• FILM


The Castle of Cagliostro

Rated PG-13, 100 min. Directed by Hayao Miyazaki. Voices by Yasuo Yamada, Eiko Masuyama, Kiyoshi Kobayashi.

REVIEWED By Marc Savlov, Fri., June 26, 1992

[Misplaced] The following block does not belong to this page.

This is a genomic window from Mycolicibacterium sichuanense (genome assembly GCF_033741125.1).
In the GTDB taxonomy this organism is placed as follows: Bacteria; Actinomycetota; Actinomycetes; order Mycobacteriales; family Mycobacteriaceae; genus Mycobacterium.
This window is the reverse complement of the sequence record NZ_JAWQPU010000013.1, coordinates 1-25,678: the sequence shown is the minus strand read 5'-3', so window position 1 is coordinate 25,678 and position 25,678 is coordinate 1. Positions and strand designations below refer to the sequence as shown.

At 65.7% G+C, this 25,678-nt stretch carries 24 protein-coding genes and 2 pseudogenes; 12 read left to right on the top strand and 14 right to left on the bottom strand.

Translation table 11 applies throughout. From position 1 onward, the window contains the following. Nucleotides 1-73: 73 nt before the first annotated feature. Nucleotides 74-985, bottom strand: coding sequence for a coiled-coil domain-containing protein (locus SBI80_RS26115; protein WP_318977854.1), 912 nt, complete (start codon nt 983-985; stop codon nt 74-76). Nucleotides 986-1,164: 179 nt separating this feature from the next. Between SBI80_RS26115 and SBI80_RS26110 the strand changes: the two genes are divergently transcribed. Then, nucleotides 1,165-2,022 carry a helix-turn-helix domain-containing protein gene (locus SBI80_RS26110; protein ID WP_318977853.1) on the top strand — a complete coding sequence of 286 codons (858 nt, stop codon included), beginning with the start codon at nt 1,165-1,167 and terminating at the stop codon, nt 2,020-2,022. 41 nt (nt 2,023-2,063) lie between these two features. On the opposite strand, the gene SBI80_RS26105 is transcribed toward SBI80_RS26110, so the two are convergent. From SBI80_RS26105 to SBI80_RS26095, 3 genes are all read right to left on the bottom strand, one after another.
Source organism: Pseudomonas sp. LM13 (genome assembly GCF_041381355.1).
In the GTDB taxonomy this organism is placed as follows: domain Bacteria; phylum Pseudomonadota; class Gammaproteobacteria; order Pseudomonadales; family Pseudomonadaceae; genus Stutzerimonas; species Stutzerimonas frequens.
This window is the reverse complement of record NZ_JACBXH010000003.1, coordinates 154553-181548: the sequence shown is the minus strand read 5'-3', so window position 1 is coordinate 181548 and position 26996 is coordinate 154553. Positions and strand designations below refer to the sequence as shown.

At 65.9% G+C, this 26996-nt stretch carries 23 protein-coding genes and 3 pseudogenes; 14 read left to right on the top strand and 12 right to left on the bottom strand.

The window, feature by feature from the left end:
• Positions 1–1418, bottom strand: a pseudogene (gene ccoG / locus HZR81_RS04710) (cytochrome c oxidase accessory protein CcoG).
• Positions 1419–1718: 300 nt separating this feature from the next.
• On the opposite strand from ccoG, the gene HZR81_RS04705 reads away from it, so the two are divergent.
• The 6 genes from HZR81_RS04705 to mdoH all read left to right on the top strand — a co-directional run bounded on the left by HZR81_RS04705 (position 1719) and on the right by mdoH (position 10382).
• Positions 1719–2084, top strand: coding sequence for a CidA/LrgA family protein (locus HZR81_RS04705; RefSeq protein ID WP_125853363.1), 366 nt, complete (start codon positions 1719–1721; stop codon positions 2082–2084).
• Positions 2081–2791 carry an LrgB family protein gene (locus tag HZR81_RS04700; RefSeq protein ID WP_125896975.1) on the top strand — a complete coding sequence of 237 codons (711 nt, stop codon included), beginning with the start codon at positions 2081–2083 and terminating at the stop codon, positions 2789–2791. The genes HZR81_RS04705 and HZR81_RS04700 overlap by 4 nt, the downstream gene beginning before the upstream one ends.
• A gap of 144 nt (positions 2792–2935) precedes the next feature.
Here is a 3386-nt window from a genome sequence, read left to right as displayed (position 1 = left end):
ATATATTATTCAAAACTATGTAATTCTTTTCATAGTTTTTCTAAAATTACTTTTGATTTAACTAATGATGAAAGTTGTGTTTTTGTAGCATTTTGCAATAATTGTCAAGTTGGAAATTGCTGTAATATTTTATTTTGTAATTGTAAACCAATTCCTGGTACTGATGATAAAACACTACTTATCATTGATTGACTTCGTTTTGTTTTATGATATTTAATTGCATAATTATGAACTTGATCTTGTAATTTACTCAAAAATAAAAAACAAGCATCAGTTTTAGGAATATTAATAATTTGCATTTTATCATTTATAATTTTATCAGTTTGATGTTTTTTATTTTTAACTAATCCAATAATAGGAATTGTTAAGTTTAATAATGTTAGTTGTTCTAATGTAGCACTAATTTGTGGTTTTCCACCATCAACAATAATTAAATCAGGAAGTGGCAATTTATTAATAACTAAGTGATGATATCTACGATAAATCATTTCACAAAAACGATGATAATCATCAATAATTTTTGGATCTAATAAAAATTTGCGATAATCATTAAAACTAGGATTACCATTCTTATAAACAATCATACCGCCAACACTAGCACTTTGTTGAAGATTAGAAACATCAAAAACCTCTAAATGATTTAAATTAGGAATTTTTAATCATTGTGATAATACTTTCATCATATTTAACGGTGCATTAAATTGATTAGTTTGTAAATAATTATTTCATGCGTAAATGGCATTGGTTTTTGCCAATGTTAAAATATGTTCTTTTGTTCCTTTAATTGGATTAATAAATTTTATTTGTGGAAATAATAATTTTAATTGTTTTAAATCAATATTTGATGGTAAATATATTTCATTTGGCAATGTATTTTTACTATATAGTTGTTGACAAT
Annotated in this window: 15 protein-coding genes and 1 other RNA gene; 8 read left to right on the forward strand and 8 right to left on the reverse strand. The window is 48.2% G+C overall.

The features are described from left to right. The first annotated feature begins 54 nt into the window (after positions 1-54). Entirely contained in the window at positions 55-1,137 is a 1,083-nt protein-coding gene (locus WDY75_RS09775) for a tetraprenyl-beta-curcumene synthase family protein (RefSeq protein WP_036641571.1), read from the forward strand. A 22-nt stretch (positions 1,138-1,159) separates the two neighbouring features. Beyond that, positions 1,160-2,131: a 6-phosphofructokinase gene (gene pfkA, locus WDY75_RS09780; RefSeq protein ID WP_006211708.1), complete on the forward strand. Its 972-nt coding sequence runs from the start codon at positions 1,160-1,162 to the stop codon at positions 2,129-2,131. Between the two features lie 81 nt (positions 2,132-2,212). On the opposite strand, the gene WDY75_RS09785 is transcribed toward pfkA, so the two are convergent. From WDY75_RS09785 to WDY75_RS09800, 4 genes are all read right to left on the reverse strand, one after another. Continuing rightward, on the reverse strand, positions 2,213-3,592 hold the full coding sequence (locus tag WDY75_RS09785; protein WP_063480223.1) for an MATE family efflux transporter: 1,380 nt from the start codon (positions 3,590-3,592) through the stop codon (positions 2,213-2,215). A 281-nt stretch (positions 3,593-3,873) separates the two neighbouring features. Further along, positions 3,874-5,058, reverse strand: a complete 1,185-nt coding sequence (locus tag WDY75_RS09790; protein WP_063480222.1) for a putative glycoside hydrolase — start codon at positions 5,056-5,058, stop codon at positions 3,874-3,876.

What can you say about a film whose story credit goes to a guy named “Monkey Punch?” I'd like to say that sums it all up right there, but it doesn't, not really. Castle of Cagliostro has more in common with the comic adventures of the old Astro Boy or Speed Racer shorts than it does with Vampire Hunter D (see review below -- C of C and VHD are screening as a double bill). The film follows the exploits of master international thief, “The Wolf,” and his sidekick Jigen as they search out the mysterious Count Cagliostro, another in a long line of stereotypical, power-mad schemers hellbent on Global Domination, heh, heh, heh. The Count, it seems, has been mass-producing various forms of world currency in an effort to topple the economies of existing governments in hopes of replacing them with his own corrupt “New World Order” (so plausible it's scary, isn't it?). The Wolf and Jigen are more worried, however, about the kidnapping of beautiful Princess Clarissa, whom the count plans to wed (or snuff -- his evil intentions are never all that clear). Smitten, The Wolf manages to infiltrate the Count's impregnable castle and the hunt begins. Unlike so many other recent examples of Japanese animation, C of C refrains from the Technicolor ultra-violence that helped make films like Golgo 13, Akira, and Vampire Hunter D such audience favorites, and instead focuses on broad, almost slapstick humor and chaos to keep viewers riveted. Sometimes it works, and unfortunately, sometimes it doesn't. Shots of The Wolf toppling off castle parapets and scaling sheer walls without benefit of a climb-line are more annoying than they are humorous, but C of C is so ingratiatingly good-humored that it's hard to take it seriously enough to complain. Sure, it's no great triumph of moviemaking, but it is entertaining, and a more or less plausible way to kill 95 minutes on a Saturday afternoon.